“I think it does put Tiktok at risk across the globe to be banned. I am worried that USA could follow suit. There is no comparison to that app right now in terms of organic reach, and I’ve asked my followers to join me on other platforms, but it would be an overall detriment to my online growth if Tiktok gets banned here too.”
“In terms of the algorithm, Covid-19 caused more people to adopt Tiktok and create content for it, so we’ve already seen a slower growth pattern in terms of algorithm changes. Outside of South Asia, I doubt Tiktok will change its algorithm specifically because of India’s ban.”
The ban has discouraged many creators. How can we all as a community show our support towards creators in general?
“Follow them on other platforms! The best way to support a creator (non-financially) is to support them on every platform they’re putting content on. That way if one platform falls, they aren’t hurt and can focus on another.
“In addition, if you really like a certain creator, comment on their content and show your support, this helps the algorithm and inspires the creators. It’s a two-way street. We make our work for you, and love to hear your thoughts (even if you don’t like the content, we want to know why and how to improve).”
Ramis Ansari brings the vibrancy to the Tiktok For You Page on the daily. Tiktok has played a huge role in establishing & solidifying his public online persona. Ramis stated that prior to TikTok, he had never interacted with creating content or sharing on other platforms.
“Since I started posting on Tiktok it has definitely helped me to grow & appreciate the art of content creation. The organic reach, unlimited room for creativity, entertaining trends & the audience on Tiktok has all played a contributing factor in my journey of growing an online presence.”
Tiktok creators are filled with a world of ideas on the Tiktok #fyp (for you page) leaving them to create content for hours that encourage other younger creators. The amount of hours many spend on the app is insane! We can only imagine the hours in comparison to the actual content creation.
When asked about the hours spent on content creation, Ramis shared his content schedule with us:
“I usually spend anywhere from 3-5 hours a day on Tiktok. This usually consists of me scrolling on the For You Page being genuinely entertained by what I am coming across but also as a researching tool to see what trends or songs are becoming more popular.”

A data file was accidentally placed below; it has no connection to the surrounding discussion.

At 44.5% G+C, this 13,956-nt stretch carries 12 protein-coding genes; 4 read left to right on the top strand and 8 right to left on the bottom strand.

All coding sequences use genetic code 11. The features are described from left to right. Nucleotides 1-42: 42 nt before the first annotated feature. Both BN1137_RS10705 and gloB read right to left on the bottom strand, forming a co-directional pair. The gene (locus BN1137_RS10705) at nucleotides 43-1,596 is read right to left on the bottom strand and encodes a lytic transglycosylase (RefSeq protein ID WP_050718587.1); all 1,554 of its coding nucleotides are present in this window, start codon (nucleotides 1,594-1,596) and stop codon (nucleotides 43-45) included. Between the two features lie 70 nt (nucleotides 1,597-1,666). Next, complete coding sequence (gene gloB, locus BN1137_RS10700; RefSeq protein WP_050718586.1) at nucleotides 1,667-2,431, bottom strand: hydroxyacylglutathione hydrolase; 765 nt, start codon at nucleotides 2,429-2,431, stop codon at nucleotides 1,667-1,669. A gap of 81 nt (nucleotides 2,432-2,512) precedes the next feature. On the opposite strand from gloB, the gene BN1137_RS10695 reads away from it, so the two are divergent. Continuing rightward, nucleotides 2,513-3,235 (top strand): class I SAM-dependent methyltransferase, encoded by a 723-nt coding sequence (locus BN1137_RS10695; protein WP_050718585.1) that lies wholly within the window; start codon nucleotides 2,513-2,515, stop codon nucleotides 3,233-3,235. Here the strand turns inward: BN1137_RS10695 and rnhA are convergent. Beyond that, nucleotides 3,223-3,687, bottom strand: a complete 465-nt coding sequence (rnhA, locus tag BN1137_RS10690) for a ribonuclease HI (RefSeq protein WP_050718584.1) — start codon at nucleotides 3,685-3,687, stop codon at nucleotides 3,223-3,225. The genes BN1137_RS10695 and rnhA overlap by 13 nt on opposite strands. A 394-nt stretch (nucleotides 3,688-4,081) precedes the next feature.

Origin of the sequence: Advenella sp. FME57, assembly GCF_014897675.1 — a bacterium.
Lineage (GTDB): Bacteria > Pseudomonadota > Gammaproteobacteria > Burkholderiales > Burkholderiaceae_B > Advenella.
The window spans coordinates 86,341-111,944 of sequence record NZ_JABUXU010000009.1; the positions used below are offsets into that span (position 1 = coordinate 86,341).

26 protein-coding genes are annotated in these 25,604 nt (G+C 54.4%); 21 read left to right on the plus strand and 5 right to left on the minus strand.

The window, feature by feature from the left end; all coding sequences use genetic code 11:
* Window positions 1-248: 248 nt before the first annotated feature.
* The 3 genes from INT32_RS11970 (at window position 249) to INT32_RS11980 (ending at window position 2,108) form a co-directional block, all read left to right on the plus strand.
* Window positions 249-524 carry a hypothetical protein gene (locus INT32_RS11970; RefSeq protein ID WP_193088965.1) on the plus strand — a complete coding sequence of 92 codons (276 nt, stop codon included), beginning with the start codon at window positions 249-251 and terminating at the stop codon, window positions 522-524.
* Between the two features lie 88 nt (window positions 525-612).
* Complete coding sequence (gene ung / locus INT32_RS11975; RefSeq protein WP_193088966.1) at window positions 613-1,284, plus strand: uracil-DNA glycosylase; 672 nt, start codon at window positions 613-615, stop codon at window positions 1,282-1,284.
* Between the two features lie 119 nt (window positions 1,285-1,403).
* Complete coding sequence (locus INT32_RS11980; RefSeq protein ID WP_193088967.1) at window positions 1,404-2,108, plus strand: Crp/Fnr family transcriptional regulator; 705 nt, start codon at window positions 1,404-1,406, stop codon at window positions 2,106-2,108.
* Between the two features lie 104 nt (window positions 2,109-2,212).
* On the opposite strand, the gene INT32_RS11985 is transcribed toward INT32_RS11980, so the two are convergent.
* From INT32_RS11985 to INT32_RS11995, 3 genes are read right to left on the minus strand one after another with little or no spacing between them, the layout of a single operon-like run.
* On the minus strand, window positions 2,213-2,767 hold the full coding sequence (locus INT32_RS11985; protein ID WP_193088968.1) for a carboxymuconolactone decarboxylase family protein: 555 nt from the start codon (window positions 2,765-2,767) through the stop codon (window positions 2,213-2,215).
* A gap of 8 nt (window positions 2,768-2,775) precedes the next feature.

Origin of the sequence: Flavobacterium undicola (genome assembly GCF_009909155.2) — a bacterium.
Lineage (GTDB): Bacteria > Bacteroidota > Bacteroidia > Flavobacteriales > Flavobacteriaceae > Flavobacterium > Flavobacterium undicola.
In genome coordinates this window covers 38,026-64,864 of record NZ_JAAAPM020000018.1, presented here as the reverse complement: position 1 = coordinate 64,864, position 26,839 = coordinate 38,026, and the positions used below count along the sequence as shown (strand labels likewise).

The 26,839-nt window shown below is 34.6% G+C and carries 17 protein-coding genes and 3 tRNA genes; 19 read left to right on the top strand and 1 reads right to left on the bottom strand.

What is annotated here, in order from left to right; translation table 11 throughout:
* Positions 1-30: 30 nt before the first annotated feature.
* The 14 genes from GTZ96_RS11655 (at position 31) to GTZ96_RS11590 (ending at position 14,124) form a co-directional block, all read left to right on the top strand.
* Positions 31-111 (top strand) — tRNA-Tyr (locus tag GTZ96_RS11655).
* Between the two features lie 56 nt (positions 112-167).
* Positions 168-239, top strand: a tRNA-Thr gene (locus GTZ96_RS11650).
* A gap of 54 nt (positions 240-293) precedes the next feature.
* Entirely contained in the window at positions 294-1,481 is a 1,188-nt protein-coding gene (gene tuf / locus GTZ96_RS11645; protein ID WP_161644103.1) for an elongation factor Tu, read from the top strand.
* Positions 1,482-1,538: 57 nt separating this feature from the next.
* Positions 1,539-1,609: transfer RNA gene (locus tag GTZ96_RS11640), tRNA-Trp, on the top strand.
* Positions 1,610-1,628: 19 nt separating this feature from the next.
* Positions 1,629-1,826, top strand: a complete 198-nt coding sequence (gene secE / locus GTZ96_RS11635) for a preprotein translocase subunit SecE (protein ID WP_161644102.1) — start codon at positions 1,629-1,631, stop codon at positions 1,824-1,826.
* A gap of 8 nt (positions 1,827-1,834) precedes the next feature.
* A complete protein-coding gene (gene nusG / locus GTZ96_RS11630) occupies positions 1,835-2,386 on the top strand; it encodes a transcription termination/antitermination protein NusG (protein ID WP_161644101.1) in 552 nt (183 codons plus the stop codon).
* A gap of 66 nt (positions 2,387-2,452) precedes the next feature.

“Upon spending hours on Tiktok, I am then able to narrow the song, trend or type of content I want to utilize to produce a video. Then the hard part is initiated where I try to come up with original & creative ideas for my videos.”
“Once the idea is solidified, shooting and producing the actual Tiktok doesn’t take me too long. Maximum half an hour for videos that require a little more effort.”
Along with online content comes hard work. All content creators certainly have something worth loving and some challenges regarding social media apps.
Ramis loves the freedom and flexibility that Tiktok provides for creators and creativeness. Whether it is dancing, acting, preaching, entertaining or educating; Tiktok caters for it all. He states that one never gets bored when scrolling on Tiktok’s For You Page as every video will be completely different to the last one.
According to Ramis, the most challenging part of being a creator on Tiktok is definitely thinking of ways to not only maintain good quality videos that you may be known for but improving on them.
“I feel as though I need to be posting videos which are improving more and more in comparison to my previous ones as people won’t necessarily stay interested in the works of a content creator who isn’t improving.”
“Another challenging part of being a content creator is knowing that your content has an impact on the viewers of it, therefore ensuring that you produce content that is beneficial for the viewer is important.”
Reflecting on the current ban, Ramis mentioned that is definitely sad to see the app banned as India has some of the most popular creators. He mentioned that this can be taught as a lesson regarding the fact that apps may get banned at any time. Therefore ensuring that you provide your followers with reasons and initiatives to follow you on other stable platforms.
The sudden change would certainly impact on the algorithm of many creators. We asked Ramis how the sudden ban would impact on his algorithm and content at hand.
“The Tiktok ban will definitely impact my content in terms of views. Many of my most popular videos have gone viral as a result of users from Tiktok India engaging with it. Content creators are now losing out on a big audience as a result of the ban & this will most certainly impact many.”
“However it is a good time to focus on other niche markets rather than changing the type of content you produce. For example, the ban will not discourage me to create South Asian related Tiktok’s as this type of content is what I can relate to most & feel most comfortable creating.”
“I may now start introducing ‘subtitles’ for non Urdu/Hindi speakers in other parts of the world. Even producing content targeted to South Asians that reside in other parts of the world like Pakistan, UK, USA, etc.”